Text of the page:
Cavuto had signed in before his arrival. (Friedman Decl. Exh. B, at 3).
Knight was required to submit a lost time report for ten minutes. (Plt.
Dep. at 592).
2. Disciplinary Action Against Knight
Knight was subject to disciplinary action by the NYPD on three
occasions following his complaint. One of the disciplinary incidents was
the result of Knights sloppy appearance while on duty at the Israeli day
parade. (Friedman Decl., Exh. T; Plt. Dep. at 209). Knight does not
allege that the disciplinary action resulting from this incident was
retaliatory. Accordingly, I consider only the two remaining incidents as
they relate to the motion for summary judgment.
i. Destruction Of NYPD Property
In February 1999, Knight received a wallet-sized "NYPD DEPARTMENT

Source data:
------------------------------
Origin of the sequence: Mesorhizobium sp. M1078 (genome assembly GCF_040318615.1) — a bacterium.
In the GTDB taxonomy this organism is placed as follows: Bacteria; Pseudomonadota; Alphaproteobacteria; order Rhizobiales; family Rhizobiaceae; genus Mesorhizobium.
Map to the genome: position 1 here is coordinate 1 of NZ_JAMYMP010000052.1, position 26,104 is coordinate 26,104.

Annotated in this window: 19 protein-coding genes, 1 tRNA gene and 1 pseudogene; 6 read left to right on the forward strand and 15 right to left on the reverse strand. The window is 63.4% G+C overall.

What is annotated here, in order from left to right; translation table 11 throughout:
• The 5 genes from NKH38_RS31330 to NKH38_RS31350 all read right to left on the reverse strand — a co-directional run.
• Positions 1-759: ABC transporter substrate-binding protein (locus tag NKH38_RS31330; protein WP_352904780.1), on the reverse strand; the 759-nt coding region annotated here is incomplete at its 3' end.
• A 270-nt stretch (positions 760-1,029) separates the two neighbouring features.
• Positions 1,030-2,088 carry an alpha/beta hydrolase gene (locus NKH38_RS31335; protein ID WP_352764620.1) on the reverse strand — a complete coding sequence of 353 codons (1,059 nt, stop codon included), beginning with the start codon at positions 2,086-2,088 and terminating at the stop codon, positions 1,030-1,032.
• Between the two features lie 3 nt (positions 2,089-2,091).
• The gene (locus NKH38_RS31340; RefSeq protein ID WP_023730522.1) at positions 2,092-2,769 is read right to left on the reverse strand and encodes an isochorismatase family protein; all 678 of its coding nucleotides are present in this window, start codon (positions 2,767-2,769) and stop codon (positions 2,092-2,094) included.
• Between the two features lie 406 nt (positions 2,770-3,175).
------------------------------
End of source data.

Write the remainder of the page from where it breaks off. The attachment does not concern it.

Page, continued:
VALUES" card.*fn1 In August 1999, Knight placed the card in a shredder
and destroyed it. (Plt. Dep. at 194-95). Knight was docked two vacation
days for destruction of NYPD property. (Id. at 206).
ii. Failure to Safeguard Firearm
In May 2000, Knight was involved in a family dispute with his brother,
Michael Knight ("Michael"). Knight is the administrator of his mother's
estate, and the dispute concerned Michael's right to enter a house owned
by the estate. (Id. at 240). Michael arrived at the house with a court
order granting him access to the house and accompanied by Sgt. Doarse
from the 113th Precinct. (Id. 241-44). Despite Knight's request that they
wait for his attorney to arrive at the scene, Doarse allowed Michael to
enter the house. (Id. at 242-43). During the ensuing discussion between
Doarse and Knight, Doarse learned that Knight had left his firearm in his
car and reported it to the Captain on duty at the 113th Precinct. (Id. at
247). Knight was
subsequently disciplined for failing to safeguard his weapon.*fn2